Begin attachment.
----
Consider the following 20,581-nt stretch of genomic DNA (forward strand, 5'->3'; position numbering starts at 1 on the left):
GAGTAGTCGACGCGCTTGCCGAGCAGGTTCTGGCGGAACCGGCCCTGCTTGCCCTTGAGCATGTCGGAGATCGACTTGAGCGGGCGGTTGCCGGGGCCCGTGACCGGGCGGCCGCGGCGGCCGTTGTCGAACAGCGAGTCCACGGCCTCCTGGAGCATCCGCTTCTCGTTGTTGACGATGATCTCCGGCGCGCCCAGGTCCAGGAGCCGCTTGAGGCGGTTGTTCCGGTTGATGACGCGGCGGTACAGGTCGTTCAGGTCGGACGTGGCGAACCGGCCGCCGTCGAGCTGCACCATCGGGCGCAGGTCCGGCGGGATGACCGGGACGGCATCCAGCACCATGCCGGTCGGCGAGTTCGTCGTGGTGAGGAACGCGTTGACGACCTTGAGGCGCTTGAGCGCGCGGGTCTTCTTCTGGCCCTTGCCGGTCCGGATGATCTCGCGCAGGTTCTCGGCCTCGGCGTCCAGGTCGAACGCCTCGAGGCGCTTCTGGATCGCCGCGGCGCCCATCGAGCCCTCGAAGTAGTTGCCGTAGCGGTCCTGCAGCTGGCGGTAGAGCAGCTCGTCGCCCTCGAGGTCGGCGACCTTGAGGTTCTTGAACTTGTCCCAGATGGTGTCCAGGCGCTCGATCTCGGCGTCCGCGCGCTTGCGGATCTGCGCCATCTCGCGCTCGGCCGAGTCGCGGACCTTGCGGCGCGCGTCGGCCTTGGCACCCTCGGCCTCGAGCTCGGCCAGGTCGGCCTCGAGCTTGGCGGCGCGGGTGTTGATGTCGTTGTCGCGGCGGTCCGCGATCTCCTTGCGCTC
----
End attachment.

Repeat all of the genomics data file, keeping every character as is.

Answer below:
Consider the following 20,581-nt stretch of genomic DNA (forward strand, 5'->3'; position numbering starts at 1 on the left):
GAGTAGTCGACGCGCTTGCCGAGCAGGTTCTGGCGGAACCGGCCCTGCTTGCCCTTGAGCATGTCGGAGATCGACTTGAGCGGGCGGTTGCCGGGGCCCGTGACCGGGCGGCCGCGGCGGCCGTTGTCGAACAGCGAGTCCACGGCCTCCTGGAGCATCCGCTTCTCGTTGTTGACGATGATCTCCGGCGCGCCCAGGTCCAGGAGCCGCTTGAGGCGGTTGTTCCGGTTGATGACGCGGCGGTACAGGTCGTTCAGGTCGGACGTGGCGAACCGGCCGCCGTCGAGCTGCACCATCGGGCGCAGGTCCGGCGGGATGACCGGGACGGCATCCAGCACCATGCCGGTCGGCGAGTTCGTCGTGGTGAGGAACGCGTTGACGACCTTGAGGCGCTTGAGCGCGCGGGTCTTCTTCTGGCCCTTGCCGGTCCGGATGATCTCGCGCAGGTTCTCGGCCTCGGCGTCCAGGTCGAACGCCTCGAGGCGCTTCTGGATCGCCGCGGCGCCCATCGAGCCCTCGAAGTAGTTGCCGTAGCGGTCCTGCAGCTGGCGGTAGAGCAGCTCGTCGCCCTCGAGGTCGGCGACCTTGAGGTTCTTGAACTTGTCCCAGATGGTGTCCAGGCGCTCGATCTCGGCGTCCGCGCGCTTGCGGATCTGCGCCATCTCGCGCTCGGCCGAGTCGCGGACCTTGCGGCGCGCGTCGGCCTTGGCACCCTCGGCCTCGAGCTCGGCCAGGTCGGCCTCGAGCTTGGCGGCGCGGGTGTTGATGTCGTTGTCGCGGCGGTCCGCGATCTCCTTGCGCTC